Some of us get 8 hours of sleep and are still dragging, while some wake up feeling refreshed after less than 5 hours of snoozing. This begs the question: how much sleep do you really need? How can you find the magic number that restores and energizes you?
Your age, your health, your physical activity levels, and medications all influence the amount of sleep your body demands. Let’s explore the general recommendations from the brightest in health, then help you determine if you need a little extra.
How much sleep is recommended?
The Center for Disease Control (CDC) and the National Sleep Foundation agree that how much sleep you need changes as you age. To determine how much sleep each age group should be getting, sleep experts and panelists pored over validated research and evidence, ultimately reaching a consensus on recommended sleep times.
|Age Group||Age||Recommended hours of sleep per day|
|Newborn||0–3 months||14–17 hours|
|Infant||4–12 months||12–16 hours (including naps)|
|Toddler||1–2 years||11–14 hours (including naps)|
|Preschool||3–5 years||10–13 hours (including naps)|
|School Age||6–12 years||9–12 hours|
|Teen||13–18 years||8–10 hours|
|Adult||18–60 years||7 or more hours|
|Older Adult||61–64 years||7–9 hours|
|Senior||65 years and older||7–8 hours|
These guidelines and recommendations were made for healthy individuals and are meant to serve as a general rule-of-thumb. Everyone is different, some people need more than these ranges, and some can get away with less. You can determine how much sleep you really need by listening to your body and consulting a medical professional.
Signs that you’re not getting the sleep you need
Are you wondering whether you should be carving out more hours for sleep every night? Here are some warning signs that you could be sleep deprived:
- Lapses in attention
- Tiredness and fatigue throughout the day
- Irritability and worsened mood
- Impaired emotion regulation
- Feelings of sadness and depression
- Withdrawal, self-isolation and less sociability
- More frequent errors and mistakes
- A strong need to catch up on sleep when given the opportunity (can sleep anywhere, anytime)
These symptoms could vary in scope and intensity depending on the nature and length of sleep deprivation. Other factors or conditions could also be the cause. If you’re experiencing any of these, contact a doctor for a professional diagnosis.
Factors that may mean you need more sleep than the recommended number of hours
- Prolonged sleep deprivation
- Intense physical activity
- Select medical and mental health conditions
- Some sleep disorders
- Genetic predisposition
- Certain medications
Keep in mind, it’s not just about the number of hours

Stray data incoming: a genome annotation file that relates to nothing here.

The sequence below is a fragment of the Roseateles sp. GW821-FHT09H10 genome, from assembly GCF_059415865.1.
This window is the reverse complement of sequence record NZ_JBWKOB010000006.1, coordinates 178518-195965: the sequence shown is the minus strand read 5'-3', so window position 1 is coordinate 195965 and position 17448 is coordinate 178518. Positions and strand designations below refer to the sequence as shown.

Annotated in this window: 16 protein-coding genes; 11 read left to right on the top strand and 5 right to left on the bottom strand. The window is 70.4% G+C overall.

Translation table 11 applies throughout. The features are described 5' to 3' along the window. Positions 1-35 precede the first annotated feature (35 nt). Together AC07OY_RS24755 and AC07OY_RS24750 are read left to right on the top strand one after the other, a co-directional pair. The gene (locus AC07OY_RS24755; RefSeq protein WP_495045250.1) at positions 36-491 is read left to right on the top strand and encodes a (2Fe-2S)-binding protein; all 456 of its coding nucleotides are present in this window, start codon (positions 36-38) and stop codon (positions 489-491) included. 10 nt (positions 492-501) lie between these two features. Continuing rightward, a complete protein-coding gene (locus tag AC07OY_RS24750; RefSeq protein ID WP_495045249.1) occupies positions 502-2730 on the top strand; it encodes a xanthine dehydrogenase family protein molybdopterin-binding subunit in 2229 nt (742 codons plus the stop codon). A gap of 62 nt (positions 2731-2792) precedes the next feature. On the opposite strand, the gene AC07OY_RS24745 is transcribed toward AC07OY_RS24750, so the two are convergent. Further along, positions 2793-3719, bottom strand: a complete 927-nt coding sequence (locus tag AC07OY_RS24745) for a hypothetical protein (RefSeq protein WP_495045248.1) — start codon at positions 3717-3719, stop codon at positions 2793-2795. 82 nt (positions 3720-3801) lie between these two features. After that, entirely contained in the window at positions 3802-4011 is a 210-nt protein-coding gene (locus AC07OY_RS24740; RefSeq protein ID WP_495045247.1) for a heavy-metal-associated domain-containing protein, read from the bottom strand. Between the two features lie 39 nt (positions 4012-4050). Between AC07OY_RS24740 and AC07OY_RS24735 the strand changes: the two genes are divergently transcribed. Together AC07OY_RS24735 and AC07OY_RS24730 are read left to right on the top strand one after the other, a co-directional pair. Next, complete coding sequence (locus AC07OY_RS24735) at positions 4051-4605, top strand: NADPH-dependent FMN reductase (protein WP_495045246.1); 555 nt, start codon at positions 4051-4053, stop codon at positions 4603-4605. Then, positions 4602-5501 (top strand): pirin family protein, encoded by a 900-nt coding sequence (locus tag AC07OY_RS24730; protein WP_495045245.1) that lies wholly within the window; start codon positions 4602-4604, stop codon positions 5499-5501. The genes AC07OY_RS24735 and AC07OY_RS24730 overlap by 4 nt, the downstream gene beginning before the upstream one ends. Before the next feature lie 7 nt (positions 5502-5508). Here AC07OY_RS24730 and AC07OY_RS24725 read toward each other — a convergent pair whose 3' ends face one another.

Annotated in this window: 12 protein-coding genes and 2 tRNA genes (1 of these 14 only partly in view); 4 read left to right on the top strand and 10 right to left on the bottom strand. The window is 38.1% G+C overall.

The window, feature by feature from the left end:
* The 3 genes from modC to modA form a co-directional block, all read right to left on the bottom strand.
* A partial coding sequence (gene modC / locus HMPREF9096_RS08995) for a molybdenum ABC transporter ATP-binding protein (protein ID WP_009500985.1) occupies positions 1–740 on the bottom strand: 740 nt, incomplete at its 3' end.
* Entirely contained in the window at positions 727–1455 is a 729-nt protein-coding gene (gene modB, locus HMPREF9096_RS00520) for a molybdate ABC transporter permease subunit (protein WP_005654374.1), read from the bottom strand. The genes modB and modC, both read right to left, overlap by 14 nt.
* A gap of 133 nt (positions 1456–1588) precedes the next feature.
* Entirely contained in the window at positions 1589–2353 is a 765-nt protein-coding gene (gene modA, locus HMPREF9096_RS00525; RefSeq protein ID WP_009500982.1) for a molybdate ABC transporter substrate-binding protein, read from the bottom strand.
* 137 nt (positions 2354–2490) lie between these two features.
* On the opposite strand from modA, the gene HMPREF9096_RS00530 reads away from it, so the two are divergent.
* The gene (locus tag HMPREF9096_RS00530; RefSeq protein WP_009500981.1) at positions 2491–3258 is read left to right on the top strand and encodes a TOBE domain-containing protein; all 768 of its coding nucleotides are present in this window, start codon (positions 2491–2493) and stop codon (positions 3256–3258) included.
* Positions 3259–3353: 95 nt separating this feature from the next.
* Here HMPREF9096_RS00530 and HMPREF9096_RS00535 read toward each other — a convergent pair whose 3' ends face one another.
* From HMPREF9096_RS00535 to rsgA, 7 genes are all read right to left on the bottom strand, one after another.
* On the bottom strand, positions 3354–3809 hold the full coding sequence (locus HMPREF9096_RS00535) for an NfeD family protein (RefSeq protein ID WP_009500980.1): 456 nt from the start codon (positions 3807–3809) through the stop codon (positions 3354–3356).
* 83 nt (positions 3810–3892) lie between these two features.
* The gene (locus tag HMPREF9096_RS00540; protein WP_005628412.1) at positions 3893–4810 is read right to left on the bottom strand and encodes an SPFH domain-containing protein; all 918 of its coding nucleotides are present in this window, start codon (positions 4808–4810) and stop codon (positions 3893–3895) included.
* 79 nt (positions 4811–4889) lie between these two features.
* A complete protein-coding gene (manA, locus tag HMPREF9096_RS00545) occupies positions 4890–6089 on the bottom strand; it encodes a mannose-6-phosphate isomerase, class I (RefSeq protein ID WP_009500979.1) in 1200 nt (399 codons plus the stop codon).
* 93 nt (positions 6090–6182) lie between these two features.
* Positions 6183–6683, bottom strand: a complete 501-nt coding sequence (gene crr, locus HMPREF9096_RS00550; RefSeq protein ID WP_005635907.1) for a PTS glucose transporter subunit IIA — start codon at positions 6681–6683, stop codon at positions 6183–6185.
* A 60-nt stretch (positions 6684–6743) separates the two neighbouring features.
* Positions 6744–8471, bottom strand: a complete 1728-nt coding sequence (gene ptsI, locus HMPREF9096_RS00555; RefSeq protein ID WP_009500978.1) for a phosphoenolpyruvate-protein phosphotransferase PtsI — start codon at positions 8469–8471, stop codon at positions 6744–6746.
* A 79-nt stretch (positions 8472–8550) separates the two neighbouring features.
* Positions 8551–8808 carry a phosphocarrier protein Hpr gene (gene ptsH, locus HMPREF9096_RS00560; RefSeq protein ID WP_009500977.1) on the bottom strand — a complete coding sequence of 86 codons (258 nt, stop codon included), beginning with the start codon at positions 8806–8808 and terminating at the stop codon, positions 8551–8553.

The number of hours you sleep is certainly an important part of a good night’s sleep, but it is a part of a much larger puzzle. Sleep educator Frida Rångtell, PhD says, “In general, sleep time can give us useful information about how we could improve our sleep, but it’s not everything, sleep is much more than that.” Rångtell advocates that “good” sleep is also shaped by:
- Sleep quality and the composition of the sleep stages during the night
- Insufficient sleep (despite logging the recommended hours) due to recurring wake-ups, snoring and sleep apnea, etc.
- How regular we keep our sleep times – the more regularity the better!
- How we perceive our sleep, if we worry a lot about sleep and if we feel a lot of anxiety before going to bed or while lying in bed.
- Sleep efficiency (the percentage of time spent sleeping vs. time spent in bed)
“It is easy to focus a lot on the number of hours,” Rångtell shares, “But too much focus on sleep duration can make it even harder to fall asleep. Stress about sleep and sleep duration is not a great start to a good night’s sleep.”
Once you know how much sleep you need, make sure you can get it
Getting the recommended number of hours of sleep is easier said than done. Just because you know you have to wake up at 7 AM does not mean you’ll be able to magically fall asleep at 11 PM. Try to remove the pressure of having to fall asleep at the “right” time and instead develop a bedtime routine that puts you in a relaxed mindset to drift off to sleep. Activities that can help you get the sleep you need include:
- Listening to calming Sleep Aid soundscapes, stories, ASMR, and music.
- Disconnecting from electronics at least an hour before bed
- Keeping your bedroom dark and cool
- Going outside during the day- the sunlight can help reboot your circadian rhythm
Making sure your body gets the sleep it needs should be at the top of everyone’s priority list. Use the CDC recommendations as a general guideline and adjust if those hours aren’t cutting it. According to our sleep calculator, you + sleep = something you can count on.